hidden europe 4

Diminutive curiosities

by Nicky Gardner

Summary

small is beautiful: three curious European museums in Mijas (Spain), Paris (France) and Dzepciste (Macedonia) - and an American competitor

hidden europe readers have often queried why we say so little about routine tourist sights: galleries, museums and the like. The truth is that we are actually not very good at conventional sightseeing, and we are ashamed to admit that despite a dozen visits to Paris, we have still not visited the Louvre. Mea culpa! So to atone for our sins, hidden europe has been in search of an interesting museum or two.

Small museums seem to be an eccentric province of the curatorial world, as I found a while back when travelling through Macedonia and ran into local architect Simeon Zlatev in the village of Dzepciste just north of Tetovo. It is an odd sort of spot, lying under the shadow of the Sar mountains which delimit the border with neighbouring Kosovo. Oddly enough, Dzepciste has that same kind of frontier feel about it as Superior in Arizona. Perhaps it is a product of similar topography and also of the distance that the valley's Albanian speaking citizens feel from the central government in Skopje. Dzepciste is an outback place of rugged faces, cautious smiles and expressive simplicity. As I found when Simeon showed me the village museum, one small room in his house in which, during three decades of assiduous collecting, he has assembled over a thousand artefacts that document two millennia of Macedonian civilisation. With a total exhibition space of just seven square metres, visitor rules are strict: no more than one at a time!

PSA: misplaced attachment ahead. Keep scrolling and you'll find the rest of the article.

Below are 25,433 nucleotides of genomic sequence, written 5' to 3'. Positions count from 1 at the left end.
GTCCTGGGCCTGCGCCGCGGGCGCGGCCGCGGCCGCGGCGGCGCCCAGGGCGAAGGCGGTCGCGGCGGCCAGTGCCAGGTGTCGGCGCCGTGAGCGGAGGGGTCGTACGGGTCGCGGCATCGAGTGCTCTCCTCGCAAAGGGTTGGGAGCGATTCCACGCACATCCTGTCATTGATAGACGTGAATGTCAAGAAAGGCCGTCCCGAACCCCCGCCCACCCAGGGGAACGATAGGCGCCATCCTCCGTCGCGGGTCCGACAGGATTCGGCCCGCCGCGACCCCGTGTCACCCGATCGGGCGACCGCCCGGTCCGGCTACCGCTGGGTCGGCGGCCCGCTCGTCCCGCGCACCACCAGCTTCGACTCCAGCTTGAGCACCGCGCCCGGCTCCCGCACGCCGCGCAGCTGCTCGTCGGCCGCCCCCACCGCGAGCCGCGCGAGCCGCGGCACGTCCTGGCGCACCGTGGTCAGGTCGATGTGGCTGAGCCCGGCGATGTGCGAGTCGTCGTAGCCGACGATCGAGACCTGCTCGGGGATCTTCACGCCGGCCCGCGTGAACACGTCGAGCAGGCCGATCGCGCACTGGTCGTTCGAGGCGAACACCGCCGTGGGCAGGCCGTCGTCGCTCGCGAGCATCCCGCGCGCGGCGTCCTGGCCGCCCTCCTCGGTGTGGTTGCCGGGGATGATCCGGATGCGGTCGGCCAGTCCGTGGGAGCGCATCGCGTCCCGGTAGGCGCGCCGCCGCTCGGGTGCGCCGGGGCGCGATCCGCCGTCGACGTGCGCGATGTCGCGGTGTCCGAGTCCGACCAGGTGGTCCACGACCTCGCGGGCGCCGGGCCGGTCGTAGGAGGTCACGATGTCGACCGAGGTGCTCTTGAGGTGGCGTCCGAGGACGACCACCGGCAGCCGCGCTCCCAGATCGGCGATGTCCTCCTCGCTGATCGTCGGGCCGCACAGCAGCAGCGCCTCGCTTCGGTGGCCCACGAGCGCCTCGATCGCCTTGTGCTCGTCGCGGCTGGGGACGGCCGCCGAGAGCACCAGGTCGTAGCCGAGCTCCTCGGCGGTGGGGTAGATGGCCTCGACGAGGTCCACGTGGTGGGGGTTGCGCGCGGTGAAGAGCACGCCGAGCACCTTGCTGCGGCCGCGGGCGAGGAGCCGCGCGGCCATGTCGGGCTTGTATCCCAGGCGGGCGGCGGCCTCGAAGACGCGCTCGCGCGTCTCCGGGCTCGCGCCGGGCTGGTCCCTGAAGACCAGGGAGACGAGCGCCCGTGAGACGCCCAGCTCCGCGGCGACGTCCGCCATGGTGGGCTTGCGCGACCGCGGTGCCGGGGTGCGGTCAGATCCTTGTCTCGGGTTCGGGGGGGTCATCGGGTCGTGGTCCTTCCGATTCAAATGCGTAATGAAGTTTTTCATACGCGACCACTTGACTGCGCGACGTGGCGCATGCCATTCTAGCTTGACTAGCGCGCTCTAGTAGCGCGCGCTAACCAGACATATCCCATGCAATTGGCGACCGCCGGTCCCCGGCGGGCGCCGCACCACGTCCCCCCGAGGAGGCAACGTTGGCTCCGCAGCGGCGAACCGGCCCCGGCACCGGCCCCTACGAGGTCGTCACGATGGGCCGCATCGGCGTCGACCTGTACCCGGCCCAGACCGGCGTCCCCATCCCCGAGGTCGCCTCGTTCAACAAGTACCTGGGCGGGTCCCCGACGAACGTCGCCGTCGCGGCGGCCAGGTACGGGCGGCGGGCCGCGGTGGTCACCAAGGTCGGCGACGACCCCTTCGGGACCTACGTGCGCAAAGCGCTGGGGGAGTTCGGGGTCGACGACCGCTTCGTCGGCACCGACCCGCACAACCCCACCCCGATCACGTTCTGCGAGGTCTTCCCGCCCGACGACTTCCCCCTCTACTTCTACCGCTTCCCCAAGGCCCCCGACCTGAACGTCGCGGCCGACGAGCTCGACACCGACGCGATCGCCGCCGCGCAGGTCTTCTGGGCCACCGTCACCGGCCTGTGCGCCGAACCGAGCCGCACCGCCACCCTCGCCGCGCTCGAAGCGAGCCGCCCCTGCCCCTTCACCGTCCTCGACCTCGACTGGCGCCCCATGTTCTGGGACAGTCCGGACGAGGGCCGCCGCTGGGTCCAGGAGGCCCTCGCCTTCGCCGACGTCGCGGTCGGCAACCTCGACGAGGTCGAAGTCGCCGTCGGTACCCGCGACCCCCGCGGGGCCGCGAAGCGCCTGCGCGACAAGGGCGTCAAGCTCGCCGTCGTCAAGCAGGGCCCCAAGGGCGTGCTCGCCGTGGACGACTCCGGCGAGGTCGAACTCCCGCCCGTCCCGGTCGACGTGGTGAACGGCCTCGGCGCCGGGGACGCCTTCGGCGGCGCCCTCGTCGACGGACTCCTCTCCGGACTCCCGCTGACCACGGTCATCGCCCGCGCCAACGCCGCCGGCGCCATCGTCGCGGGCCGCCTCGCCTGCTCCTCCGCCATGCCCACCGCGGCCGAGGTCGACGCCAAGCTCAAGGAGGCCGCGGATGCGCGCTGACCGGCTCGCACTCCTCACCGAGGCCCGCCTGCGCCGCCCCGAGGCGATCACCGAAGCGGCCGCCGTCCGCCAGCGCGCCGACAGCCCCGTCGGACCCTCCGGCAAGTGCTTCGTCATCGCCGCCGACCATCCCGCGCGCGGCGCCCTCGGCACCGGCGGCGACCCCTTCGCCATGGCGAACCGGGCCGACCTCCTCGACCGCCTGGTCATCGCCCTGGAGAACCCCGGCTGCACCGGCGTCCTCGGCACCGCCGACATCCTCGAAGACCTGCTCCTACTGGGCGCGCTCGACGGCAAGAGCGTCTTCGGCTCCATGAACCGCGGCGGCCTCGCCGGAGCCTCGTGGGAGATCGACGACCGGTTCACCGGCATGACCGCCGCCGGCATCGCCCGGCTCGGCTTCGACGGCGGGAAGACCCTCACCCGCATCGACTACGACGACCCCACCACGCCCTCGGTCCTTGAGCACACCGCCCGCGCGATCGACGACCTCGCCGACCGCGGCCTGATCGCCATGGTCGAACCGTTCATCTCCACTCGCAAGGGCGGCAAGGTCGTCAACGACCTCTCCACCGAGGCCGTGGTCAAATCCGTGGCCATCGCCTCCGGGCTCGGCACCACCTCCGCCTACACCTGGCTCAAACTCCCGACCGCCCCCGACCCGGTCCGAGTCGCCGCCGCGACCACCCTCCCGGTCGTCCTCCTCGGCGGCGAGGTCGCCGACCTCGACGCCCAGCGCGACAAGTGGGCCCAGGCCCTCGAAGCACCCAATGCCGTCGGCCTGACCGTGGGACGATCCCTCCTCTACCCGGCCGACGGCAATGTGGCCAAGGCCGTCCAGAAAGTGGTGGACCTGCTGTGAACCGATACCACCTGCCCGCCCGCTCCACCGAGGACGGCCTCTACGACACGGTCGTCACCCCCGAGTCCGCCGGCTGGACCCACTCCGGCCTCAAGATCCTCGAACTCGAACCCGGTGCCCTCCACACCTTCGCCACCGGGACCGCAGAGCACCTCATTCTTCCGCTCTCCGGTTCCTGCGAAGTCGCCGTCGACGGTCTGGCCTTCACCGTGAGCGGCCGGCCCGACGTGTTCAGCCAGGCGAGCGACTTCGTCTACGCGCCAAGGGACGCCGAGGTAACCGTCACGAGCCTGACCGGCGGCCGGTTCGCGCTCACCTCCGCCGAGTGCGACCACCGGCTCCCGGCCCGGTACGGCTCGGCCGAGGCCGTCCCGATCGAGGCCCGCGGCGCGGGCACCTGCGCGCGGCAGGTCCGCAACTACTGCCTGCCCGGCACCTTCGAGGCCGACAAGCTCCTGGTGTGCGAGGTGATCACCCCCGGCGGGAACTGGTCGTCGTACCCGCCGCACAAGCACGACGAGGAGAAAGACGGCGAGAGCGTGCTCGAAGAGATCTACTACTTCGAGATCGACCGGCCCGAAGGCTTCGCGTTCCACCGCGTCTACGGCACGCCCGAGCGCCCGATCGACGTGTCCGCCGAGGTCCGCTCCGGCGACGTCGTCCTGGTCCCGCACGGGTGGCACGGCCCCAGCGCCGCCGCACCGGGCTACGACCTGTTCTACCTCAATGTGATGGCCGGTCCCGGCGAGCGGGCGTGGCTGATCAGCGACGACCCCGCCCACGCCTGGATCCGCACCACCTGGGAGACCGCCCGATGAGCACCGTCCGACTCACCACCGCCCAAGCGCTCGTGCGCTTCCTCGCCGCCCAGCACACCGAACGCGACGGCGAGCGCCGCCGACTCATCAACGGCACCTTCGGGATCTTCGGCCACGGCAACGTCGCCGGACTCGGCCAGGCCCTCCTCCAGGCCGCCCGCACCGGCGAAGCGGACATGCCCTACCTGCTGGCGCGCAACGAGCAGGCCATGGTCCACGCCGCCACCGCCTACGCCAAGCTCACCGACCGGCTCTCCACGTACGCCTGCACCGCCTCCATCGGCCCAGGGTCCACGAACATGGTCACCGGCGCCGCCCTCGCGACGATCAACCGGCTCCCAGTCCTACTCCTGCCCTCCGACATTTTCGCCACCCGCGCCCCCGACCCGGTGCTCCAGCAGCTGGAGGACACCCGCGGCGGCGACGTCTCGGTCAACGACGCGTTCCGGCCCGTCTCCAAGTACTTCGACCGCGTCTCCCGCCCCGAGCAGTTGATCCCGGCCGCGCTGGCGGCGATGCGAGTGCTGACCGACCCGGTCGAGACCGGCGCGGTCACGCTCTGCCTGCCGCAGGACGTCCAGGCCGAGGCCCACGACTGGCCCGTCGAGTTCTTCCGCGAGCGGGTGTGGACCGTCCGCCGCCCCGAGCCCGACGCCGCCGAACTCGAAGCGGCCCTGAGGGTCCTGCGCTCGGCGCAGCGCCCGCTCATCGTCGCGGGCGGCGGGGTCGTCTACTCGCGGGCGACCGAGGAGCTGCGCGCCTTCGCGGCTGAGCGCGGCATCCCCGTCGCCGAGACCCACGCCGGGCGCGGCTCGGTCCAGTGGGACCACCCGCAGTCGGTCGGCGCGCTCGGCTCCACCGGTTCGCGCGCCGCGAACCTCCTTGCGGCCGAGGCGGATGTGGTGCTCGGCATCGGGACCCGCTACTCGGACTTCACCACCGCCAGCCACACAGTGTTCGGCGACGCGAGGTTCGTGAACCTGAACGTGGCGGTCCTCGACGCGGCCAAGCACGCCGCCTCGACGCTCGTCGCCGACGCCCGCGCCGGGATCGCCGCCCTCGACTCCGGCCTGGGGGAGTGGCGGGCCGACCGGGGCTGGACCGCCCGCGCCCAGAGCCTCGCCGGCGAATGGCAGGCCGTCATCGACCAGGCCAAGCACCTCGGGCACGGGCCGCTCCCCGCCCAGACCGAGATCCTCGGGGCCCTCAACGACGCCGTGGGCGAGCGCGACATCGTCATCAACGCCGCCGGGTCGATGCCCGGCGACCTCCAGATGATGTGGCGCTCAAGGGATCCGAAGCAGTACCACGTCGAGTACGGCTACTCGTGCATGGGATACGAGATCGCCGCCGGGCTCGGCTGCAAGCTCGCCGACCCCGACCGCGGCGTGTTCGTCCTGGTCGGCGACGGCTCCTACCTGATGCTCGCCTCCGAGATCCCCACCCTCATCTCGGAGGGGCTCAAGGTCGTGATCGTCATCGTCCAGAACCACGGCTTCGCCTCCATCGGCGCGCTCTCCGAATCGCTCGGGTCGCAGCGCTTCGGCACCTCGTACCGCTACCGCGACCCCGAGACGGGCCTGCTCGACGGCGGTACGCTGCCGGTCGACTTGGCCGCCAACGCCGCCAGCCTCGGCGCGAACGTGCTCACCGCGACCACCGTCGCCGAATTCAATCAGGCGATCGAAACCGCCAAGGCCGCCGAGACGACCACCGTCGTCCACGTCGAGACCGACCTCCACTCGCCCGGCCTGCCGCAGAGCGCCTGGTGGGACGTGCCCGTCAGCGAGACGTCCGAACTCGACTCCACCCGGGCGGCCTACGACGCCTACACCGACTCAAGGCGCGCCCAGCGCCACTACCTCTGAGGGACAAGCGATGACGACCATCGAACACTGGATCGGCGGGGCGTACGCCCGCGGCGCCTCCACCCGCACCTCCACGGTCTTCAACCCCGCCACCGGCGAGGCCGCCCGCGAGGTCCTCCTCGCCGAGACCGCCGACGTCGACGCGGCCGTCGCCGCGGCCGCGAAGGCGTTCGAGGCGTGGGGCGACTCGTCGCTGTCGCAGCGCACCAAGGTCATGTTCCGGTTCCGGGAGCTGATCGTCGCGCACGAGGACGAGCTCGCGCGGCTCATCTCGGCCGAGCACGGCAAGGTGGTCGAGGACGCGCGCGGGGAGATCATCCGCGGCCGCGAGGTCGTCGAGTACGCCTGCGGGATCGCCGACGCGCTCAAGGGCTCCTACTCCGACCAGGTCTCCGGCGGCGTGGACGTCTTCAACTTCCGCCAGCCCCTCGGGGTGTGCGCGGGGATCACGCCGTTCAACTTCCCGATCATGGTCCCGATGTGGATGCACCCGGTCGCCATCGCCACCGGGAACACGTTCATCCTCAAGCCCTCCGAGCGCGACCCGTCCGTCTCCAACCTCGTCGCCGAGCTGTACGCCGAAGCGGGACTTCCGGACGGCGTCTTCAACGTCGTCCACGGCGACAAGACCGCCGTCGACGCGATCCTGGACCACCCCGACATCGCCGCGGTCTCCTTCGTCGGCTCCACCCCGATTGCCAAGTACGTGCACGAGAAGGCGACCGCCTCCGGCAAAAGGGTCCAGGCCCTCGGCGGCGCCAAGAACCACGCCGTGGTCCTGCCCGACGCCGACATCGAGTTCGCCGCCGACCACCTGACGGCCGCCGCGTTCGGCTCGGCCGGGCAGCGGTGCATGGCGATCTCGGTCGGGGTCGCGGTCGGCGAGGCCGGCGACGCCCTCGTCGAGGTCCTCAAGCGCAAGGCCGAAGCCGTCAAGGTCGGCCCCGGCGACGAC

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From Paris to the Peloponnese

Today we are releasing another trio of articles in full text format. All three are on Greek themes and all three were written by travel writer and publisher Duncan JD Smith. There is a tight geographical focus here as all three articles are set in the Peloponnese region of southern Greece.